These common misconceptions might be keeping your scale stuck, but there are easy ways to change that and lose more weight.
Myth: For Weight Loss, Focus On Cardio Over Strength Training
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All cardio and no strength isn't just boring, it may cause you to burn fewer calories overall. "Strength training builds lean muscle mass, which both increases your metabolism and decreases fat," says celebrity trainer Elizabeth Hendrix Burwell, co-owner of High Performance Gym. "So the more muscle you build, the more calories you burn on a day-to-day basis." (Here's all the science you need to know about burning fat and building muscle.)
Some strength-training workouts can even double as cardio: A recent study by the American Council on Exercise found that kettlebell exercises can burn up to 20 calories a minute—the equivalent of running at a 6-minute mile pace! Maximize weight-loss benefits by incorporating up to four nonconsecutive days a week of resistance-based exercise such as kettlebells, TRX, and weightlifting. (Try this weekly strength-training workout plan for beginners.)
Myth: Do Cardio First, Then Hit the Weights
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Should you start with cardio or strength training? "If you're hitting the treadmill for an intense cardio session and then plan to hit the weights afterward, you'll have little left in your tank to make your resistance training count," says Lindsay Vastola, a certified trainer and founder of Body Project Fitness and Lifestyle. When it comes to doing a full, high-intensity cardio session and an entire resistance training workout, perform each on separate days, Vastola says, so you can give each one your all and burn more calories in the process. (Here's more on how to structure your workout with cardio or strength first.)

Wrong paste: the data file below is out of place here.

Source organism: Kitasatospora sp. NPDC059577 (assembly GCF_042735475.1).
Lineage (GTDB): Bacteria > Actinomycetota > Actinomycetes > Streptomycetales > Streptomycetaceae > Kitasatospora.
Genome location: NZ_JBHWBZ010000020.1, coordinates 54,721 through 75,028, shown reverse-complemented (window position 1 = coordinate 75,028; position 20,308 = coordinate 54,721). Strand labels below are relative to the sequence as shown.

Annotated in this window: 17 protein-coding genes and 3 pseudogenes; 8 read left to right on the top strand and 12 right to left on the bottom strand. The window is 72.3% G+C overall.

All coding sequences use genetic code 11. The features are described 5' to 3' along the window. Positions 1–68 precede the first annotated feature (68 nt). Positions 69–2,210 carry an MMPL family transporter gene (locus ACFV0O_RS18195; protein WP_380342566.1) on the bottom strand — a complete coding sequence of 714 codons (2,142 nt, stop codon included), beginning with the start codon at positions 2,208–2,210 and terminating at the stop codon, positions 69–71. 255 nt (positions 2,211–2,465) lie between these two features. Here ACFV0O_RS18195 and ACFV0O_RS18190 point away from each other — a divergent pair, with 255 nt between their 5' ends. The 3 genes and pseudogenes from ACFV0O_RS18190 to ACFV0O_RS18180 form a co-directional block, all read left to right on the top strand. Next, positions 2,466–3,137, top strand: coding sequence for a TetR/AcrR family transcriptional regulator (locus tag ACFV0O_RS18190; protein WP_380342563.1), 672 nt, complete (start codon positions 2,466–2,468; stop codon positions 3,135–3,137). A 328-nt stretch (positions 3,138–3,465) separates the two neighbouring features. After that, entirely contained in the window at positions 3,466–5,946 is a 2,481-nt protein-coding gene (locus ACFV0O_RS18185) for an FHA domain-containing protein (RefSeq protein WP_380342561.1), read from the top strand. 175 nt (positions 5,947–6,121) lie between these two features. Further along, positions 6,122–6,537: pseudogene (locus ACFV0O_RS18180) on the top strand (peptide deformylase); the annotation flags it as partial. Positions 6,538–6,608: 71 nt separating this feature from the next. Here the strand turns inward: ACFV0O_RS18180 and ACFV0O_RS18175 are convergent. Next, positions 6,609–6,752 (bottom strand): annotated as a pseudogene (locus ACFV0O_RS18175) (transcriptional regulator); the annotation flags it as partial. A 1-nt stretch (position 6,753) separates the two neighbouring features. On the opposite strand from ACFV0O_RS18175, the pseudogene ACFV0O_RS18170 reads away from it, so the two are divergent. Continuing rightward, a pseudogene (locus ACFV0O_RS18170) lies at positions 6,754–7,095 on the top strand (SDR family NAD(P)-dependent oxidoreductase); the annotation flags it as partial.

Myth: You Should Burn at Least 500 Calories During Your Cardio Sessions
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Slogging away on the treadmill to hit some magic number is a waste of time and energy since machines can only roughly estimate your metabolic rate, Vastola says. Ignore the red digits on the console and focus on intensity instead. If you work harder in shorter bursts, you'll burn more calories even after your workout is over. Use a heart-rate monitor (aim to stay between 75 and 85 percent of your max heart rate) or the rate of perceived exertion scale of 1 to 10 (strive for an 8 or 9 on high-intensity intervals) to determine if you're working hard enough. (Try these strength-training moves that boost your metabolism, according to science.)
Myth: Stay In the "Fat-Burning Zone" If You're Trying to Lose Weight
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Your body does burn fat as fuel during lower-intensity workouts (when you're in the "fat-burning zone" of about 65 percent of your max). However, that's not necessarily what you need to focus on for weight loss. What counts the most is your overall calorie expenditure, not the fuel source. "The higher the intensity of your workout, the more total calories you will burn," says Marta Montenegro, a certified strength and conditioning coach and adjunct professor of exercise and sports sciences at Florida International University. That burn lasts up to 24 hours after your last rep or step, and studies show you'll shrink your belly fat faster, she adds.
But before you go switching all of your cardio sessions to high-intensity, maximum-effort training, remember that this type of exercise isn't without its risks, such as injury and overtraining fatigue. Montenegro recommends alternating between low- and high-intensity workouts to give your body proper time to recover and build consistency. For example, do your high-intensity interval training on Mondays and Thursdays, low- to moderate-intensity on Wednesdays and Saturdays, and mix in some yoga or strength on Tuesdays and Fridays. (Here's how to structure a perfect week of workouts.)
Myth: Cardio On an Empty Stomach Burns More Fat